- For programmes to succeed, it is important to maintain constant vigilance through robust surveillance and reporting mechanisms.
- Partnerships with diverse stakeholders including the private sector, community-based organisations, and community leaders are specifically useful in creating awareness, improving case detection, treatment completion and, most importantly, managing stigma associated with these diseases.
- While tackling NTDs, it will be important to remember that along with timely diagnosis and treatment access in unreached areas, focussing on the fundamentals of preventive interventions, nutrition, safe drinking water, sanitation and hygiene are essential in fast-tracking the ultimate goal of elimination.
3. “Law and order exist for the purpose of establishing justice and when they fail in this purpose they become the dangerously structured dams that block the flow of social progress.” Critically comment. (GS 4)
- The law is a set of rules for society, designed to protect basic rights and freedoms, and to treat everyone fairly.
- Laws are generally accepted as addressing fundamental purposes including:
- Changeability and responsiveness
- Protective of individual and collective rights
- According to Bentham it might be opined that a “good” law:
- Protects individual freedom
- Ensures collective security (including through the individual’s responsibility to not infringe that security through the prudent exercise of his/her freedom by reference to the freedom of others); and,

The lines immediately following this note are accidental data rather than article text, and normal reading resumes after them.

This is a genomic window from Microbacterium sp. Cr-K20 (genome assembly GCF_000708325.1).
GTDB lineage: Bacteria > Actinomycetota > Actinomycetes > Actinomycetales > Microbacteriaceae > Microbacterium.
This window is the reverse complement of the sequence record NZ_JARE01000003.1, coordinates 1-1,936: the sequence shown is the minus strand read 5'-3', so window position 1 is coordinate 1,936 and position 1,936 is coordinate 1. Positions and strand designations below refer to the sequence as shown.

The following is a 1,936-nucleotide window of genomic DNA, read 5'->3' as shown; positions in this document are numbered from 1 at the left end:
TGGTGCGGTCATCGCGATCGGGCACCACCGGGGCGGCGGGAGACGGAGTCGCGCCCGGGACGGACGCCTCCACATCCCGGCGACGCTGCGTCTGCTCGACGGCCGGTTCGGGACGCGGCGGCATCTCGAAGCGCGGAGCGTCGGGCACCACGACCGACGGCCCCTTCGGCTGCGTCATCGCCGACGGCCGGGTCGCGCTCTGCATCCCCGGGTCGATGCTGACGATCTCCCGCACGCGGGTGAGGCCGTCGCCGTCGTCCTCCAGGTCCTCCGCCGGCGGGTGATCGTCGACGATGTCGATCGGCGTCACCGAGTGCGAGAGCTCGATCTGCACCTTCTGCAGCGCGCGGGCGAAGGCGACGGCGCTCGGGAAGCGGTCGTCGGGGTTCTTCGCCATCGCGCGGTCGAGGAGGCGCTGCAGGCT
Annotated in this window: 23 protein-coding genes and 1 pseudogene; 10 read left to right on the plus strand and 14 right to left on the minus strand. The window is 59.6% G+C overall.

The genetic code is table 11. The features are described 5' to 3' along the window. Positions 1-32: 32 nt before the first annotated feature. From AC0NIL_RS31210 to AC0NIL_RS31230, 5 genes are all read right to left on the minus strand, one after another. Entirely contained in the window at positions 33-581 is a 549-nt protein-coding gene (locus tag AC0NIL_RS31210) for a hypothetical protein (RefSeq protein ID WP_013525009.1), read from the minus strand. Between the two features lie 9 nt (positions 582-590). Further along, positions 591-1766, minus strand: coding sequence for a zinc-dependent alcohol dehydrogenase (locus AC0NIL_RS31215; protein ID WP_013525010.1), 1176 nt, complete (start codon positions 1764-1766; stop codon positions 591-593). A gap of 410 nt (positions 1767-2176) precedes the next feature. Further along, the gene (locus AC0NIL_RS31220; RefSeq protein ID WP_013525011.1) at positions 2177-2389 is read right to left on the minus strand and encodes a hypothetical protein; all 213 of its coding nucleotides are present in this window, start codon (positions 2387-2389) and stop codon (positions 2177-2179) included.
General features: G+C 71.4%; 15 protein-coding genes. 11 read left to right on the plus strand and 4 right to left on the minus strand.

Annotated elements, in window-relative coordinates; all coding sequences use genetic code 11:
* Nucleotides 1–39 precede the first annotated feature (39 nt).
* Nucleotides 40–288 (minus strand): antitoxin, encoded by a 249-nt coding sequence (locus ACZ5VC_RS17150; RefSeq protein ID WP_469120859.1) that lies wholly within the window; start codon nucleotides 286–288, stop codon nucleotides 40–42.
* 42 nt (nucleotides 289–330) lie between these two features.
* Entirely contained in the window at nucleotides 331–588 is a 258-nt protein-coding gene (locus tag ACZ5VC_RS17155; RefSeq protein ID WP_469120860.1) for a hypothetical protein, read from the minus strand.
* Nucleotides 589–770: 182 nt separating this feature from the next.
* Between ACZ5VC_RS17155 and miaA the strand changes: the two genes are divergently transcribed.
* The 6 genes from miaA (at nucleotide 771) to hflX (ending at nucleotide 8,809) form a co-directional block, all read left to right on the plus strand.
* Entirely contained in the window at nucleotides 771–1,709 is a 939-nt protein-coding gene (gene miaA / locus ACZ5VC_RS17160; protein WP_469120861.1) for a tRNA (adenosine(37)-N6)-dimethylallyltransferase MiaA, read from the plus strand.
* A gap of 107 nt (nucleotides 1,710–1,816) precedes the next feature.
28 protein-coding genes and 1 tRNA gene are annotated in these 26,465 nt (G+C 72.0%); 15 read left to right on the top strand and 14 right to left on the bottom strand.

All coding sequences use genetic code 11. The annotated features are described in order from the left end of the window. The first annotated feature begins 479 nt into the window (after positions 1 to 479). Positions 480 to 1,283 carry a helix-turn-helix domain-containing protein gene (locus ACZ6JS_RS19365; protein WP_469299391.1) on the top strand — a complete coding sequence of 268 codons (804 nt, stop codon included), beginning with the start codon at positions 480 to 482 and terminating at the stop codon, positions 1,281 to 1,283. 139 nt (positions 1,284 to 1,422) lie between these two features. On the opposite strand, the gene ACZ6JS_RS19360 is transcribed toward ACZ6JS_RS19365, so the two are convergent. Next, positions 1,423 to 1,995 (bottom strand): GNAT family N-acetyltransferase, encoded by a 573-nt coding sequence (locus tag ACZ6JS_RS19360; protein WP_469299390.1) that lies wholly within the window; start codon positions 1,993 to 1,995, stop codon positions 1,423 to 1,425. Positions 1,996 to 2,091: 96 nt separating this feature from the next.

- Acknowledges and protects fundamental rights.
- It is because of proper law and order a sense of peace reveals in the world despite extensive threats of violent behaviour visible.
- Yet clearly there are examples where laws have not met these purposes and yet have been laws enacted by elected governments like:
- “Jim Crow” segregation laws in various of the United States of America (whereby segregation was legally imposed or protected by “separate but equal” laws) and enduring until the 1960’s6
- Similar Australian laws establishing the various officers of the Protector of Aborigines7
- Apartheid and Pass laws in pre 1994 South Africa8
- Russia and Zimbabwe’s recent anti gay laws
- The suggested “Illegality” of recent Crimean succession motions.
- Women were not legally recognised as equal nor permitted to vote
- The First Nations Peoples of the then United States were not treated with such unanimity of equality
- Slavery flourished
- Laws are the means by which political will is given expression. Thus if the political will is not just then nor will be the expression of that will.
- In this sense the absence of justice constitutes injustice and injustice oppresses. Similarly, a law passed for an unjust purpose will oppress.
- Anarchists and libertarian socialists argue that police and law themselves are oppression. The term oppression, in such instances, refers to the subordination of a given group or social category by unjust use of force or authority in order to achieve the effects of oppression.
So ensuring law and order for its prescribed goals is very necessary otherwise it could only lead to chaos.